Travel Check interview/review

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If I had to choose an area to specialise in, I’d pick blues and rock & roll, which basically covers bluegrass, rockabilly, and acid rock a là Hendrix and Doors. I’d not mind jazz, but it may be a bit of a stretch. I just love the way it delivers its message, and talks to its audience. Its little grandson, the black sheep of the family, is probably the “garage” rock and blues, which blends in acid, psychedelic mantra and rough spoken word. Continue reading

Taste the Music: Red Foot, Whoa! She’s a Babe, Battle Lines

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Hello hello. A lot of you were genuinely concerned about my cold: no worries guys, I am alive and kicking. Today is the day to taste some music, mainly for two reasons: firstly, I got so many bands sharing their tunes, that I feel like I should do something about it, and secondly, I have a 10 hour shift today and it’ll start terribly soon, so I need to get a move on.

Red Foot – Make it Quick

Let’s start with some electro-chilled fuel. The NYC four-piece Red Foot delivers some inspired tunes, packed with silky reverbs and delays, and a pinch of backing vocals now and then. The LUMEN-esque melancholy and the subtle fuzz make it a Suede-y track, perfect for this winter that really doesn’t seem to want to cease. Moreover, the snowy Instagram-filtered artwork conveys even more the gloomy, yet hopeful message : “I’ll crash and burn/ But I will return” (and you can trust me, I know A LOT about Instagram filters, as do my food creations). Nice and cozy, a really delightful track to match with the hot-chocolate-snuggling-blanket combo.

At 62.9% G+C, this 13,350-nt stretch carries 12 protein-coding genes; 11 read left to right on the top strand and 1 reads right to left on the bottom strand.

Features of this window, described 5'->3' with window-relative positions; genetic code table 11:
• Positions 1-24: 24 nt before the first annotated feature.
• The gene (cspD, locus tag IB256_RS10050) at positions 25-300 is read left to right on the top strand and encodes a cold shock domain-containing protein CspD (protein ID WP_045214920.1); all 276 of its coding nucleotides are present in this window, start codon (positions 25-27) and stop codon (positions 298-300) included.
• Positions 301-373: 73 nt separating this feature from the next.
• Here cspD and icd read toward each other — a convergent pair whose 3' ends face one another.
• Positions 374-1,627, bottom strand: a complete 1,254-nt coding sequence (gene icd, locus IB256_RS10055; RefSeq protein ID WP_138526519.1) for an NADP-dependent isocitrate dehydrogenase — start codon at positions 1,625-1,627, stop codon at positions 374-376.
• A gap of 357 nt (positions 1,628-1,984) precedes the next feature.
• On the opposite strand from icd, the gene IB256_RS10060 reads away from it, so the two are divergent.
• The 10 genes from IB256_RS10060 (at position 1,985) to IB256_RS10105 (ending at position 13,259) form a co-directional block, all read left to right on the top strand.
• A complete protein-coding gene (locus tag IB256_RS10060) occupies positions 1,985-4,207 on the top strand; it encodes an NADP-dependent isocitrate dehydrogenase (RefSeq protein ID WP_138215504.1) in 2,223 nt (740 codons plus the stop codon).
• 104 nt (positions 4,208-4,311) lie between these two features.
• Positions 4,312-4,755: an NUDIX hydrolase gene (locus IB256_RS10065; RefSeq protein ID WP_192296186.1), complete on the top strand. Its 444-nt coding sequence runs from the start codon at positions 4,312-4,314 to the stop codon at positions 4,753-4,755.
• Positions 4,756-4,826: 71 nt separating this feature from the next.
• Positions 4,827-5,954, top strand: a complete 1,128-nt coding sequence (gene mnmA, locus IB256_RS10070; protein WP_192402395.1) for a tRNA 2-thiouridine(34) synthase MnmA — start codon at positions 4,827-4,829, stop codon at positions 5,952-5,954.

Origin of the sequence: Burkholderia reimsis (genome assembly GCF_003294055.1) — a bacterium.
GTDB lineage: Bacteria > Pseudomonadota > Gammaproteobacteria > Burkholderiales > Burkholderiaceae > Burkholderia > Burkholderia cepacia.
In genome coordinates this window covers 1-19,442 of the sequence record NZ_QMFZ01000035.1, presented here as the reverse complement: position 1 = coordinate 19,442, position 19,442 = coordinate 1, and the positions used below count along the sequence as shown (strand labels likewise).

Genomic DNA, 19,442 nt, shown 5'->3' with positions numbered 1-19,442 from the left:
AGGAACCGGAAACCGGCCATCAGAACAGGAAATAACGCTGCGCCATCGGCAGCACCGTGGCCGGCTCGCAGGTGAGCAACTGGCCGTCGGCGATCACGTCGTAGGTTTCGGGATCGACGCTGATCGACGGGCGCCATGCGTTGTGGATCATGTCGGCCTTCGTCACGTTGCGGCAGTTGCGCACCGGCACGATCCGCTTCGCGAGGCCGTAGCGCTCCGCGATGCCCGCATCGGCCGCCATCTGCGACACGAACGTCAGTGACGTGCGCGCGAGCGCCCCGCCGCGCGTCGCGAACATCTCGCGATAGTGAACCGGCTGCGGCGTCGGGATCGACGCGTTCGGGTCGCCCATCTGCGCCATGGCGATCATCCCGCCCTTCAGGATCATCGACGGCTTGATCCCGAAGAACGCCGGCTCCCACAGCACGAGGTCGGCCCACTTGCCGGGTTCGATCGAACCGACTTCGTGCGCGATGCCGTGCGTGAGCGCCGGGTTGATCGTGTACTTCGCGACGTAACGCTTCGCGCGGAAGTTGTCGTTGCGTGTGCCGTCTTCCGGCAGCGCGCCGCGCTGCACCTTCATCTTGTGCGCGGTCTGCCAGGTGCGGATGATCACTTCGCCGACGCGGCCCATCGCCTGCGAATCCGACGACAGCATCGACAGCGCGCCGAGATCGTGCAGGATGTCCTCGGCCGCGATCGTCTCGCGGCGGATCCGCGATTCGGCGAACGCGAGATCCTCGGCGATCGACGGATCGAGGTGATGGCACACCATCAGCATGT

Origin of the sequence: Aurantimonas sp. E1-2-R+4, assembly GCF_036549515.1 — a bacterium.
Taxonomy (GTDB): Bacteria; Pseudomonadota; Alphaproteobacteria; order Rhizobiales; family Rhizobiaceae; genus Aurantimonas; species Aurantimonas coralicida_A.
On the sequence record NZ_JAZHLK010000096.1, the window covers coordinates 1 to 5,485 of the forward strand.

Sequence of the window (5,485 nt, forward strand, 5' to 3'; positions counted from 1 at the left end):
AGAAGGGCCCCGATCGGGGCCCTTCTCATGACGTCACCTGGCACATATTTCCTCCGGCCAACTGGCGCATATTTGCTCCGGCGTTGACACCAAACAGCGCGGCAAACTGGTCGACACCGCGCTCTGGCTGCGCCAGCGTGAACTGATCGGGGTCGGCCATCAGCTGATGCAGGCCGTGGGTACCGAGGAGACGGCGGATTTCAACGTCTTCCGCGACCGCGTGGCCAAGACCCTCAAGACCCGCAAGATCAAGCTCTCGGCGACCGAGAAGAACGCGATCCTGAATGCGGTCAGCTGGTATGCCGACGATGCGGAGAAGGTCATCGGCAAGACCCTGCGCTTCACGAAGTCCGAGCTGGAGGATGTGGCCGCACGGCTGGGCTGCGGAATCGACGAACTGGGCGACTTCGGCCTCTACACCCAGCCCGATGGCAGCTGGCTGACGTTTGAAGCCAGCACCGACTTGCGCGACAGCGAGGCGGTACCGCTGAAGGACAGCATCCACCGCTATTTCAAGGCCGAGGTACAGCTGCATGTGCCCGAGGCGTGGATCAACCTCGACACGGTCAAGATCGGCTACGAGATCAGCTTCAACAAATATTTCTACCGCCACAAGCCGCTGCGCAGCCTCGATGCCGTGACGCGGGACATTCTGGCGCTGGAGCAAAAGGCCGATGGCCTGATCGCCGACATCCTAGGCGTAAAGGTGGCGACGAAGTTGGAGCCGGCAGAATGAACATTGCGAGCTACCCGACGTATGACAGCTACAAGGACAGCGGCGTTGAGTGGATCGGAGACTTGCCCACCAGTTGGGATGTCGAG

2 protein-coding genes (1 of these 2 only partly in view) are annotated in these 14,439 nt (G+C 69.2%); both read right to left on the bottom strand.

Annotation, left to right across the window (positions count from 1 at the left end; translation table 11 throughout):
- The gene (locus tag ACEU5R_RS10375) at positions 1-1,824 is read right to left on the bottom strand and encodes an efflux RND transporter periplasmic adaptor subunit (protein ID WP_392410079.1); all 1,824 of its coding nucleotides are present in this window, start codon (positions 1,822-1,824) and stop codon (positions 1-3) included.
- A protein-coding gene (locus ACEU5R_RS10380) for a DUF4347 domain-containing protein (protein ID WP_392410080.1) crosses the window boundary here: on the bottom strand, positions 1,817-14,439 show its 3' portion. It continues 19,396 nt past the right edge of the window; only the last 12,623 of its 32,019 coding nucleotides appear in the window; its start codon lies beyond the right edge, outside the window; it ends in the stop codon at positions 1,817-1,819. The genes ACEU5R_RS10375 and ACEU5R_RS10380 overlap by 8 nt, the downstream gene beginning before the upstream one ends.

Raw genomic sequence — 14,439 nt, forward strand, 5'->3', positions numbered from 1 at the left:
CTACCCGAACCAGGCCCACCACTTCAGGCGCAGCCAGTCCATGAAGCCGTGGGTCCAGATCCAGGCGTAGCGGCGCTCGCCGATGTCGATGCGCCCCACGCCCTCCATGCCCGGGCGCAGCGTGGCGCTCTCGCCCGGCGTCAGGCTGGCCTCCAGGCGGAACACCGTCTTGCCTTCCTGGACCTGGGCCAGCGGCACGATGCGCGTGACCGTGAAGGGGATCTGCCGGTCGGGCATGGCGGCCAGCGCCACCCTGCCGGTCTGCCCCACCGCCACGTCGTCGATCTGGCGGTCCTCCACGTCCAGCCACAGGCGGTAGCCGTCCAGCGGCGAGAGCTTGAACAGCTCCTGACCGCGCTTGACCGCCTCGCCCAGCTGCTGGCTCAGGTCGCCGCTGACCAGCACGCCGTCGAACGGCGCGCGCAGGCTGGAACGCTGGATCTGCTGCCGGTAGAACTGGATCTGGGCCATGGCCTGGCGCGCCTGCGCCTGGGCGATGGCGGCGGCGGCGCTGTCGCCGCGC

Whoa! She’s a Babe – Down Below

And now let’s rock and roll a bit, shall we? Sleaze-rock infused Whoa! She’s a Babe is a four-piece that blends in Spiders’ hard-rock and Hardcore Superstar-y bombing riffs. They’re wow out with the latest single “Down Below” to celebrate their participation in a rock and roll revival happening in Vancouver, Canada. Boogie-driven drums and sharp vocals, packed with a lot of denim and leather, what else could we ask for? Indeed, the video of “Down Below” represents quite effectively the general maverick aura of the electric-beat: booze, girls, studs and partying.

Battle Lines – Huh Her

Oh, I just LOVE this song. Okay, this may not be that impartial, but still, the mix of backing vocals, punk-infused electric shocks, electronic dissonance is overly addictive. The icing on the cake are the sensual funky female vocals a là Blue Willa. HUH HER is the debut song by Leeds (via Manchester and York) quartet Battle Lines: from the doo-woop-esque introduction, followed-up by upbeat drums, to the heavier guitar section, the songs evolves in a mash-up which can only be described as simply divine. Beware, you’ll soon fall in love with it. It’s unavoidable.

Just DIY: Paul Weintrob, Tom Blacklung and the Smokestacks

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When illness kicks in, with all the shivering and general over-heating, noodle soup is my lifeline. Not just comfort food, it is my figurative blanket, my little treat. And with this illness haunting me I have bravely explored what I think might be defined as the proper DIY side of contemporary music. Despite this being what I mainly do anyway, I’d like to shine a spotlight on self-produced, self-released and self-crafted music. Here draws the title of this “sub-section”. I like being in touch with bands who love to experiment and produce their own physical material. However, I need to warn you, what is described here is the the wicked side of independent music.